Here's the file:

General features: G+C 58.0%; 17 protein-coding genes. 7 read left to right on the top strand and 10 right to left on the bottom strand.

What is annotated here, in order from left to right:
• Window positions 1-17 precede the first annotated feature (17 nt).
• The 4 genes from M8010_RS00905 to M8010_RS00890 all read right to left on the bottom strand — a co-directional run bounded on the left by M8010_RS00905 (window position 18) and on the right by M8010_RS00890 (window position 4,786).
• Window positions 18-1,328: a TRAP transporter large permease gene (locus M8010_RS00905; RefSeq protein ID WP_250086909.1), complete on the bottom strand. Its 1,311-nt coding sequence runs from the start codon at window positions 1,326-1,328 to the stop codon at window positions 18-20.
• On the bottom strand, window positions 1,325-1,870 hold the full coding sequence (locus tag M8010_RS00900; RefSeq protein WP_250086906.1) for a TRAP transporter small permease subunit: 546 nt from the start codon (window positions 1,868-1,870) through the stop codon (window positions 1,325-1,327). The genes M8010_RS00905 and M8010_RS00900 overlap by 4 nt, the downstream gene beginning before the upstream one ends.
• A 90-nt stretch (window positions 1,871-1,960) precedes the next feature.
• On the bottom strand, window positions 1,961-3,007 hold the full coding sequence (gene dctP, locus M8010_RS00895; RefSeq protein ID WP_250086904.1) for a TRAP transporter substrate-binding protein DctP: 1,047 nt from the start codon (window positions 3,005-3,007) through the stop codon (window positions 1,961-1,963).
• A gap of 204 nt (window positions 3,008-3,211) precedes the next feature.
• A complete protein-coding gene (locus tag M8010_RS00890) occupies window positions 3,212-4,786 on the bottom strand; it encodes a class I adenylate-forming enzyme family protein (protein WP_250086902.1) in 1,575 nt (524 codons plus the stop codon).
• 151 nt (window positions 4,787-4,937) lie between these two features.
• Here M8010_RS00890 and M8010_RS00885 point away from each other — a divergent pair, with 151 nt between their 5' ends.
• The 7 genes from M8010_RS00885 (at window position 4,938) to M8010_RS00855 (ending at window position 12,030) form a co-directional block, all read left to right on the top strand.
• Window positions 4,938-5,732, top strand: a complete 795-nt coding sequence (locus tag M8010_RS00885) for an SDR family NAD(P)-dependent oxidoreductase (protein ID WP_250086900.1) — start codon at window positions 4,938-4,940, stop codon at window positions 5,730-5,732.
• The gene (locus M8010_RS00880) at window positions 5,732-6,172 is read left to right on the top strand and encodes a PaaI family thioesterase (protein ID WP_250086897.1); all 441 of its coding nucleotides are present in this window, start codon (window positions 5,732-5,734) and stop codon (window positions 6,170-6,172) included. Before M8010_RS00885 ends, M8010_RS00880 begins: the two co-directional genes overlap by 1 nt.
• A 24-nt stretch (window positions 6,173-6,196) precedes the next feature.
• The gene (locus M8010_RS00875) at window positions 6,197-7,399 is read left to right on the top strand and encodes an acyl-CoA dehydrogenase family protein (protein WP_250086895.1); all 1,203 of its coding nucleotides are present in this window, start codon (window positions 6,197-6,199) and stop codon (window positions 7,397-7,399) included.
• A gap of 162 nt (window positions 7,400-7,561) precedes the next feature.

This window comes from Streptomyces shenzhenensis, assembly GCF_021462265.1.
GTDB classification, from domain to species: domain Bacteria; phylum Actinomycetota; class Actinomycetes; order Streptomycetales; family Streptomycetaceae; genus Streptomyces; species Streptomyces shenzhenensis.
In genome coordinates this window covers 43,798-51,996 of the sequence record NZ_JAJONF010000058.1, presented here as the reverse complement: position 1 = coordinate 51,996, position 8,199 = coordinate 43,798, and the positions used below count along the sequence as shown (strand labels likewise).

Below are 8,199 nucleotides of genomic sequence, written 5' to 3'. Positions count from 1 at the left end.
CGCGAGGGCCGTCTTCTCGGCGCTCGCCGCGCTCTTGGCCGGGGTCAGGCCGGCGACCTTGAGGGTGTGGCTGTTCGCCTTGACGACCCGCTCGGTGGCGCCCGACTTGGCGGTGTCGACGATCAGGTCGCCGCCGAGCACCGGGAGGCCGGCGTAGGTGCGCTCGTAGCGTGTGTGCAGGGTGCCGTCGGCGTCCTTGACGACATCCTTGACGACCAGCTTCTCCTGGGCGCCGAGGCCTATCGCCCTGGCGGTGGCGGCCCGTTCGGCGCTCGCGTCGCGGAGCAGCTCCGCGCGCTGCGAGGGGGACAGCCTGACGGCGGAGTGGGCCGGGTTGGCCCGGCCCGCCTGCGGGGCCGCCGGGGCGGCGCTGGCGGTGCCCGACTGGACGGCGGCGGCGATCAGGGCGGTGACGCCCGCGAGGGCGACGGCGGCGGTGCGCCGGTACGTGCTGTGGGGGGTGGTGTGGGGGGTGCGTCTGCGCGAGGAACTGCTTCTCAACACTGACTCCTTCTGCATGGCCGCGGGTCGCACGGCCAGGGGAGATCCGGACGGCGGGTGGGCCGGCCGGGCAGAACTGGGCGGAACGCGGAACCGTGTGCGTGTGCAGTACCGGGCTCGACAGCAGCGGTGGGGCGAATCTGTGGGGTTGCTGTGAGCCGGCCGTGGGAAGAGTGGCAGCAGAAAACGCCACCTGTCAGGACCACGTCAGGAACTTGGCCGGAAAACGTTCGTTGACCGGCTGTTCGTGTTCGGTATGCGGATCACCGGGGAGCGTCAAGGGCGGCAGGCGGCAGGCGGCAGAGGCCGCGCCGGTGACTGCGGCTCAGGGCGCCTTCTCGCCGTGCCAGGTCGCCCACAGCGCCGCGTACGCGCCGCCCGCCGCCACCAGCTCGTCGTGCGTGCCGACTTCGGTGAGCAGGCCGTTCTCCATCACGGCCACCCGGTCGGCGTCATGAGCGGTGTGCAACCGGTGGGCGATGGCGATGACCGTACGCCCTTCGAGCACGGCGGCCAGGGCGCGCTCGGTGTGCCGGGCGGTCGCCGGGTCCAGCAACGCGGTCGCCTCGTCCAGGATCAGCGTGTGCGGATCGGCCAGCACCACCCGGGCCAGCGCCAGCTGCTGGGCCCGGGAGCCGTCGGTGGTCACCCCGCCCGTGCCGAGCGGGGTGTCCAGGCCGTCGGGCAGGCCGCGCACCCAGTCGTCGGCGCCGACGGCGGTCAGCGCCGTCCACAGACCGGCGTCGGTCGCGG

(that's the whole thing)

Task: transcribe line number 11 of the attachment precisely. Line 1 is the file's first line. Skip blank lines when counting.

• 151 nt (window positions 4,787-4,937) lie between these two features.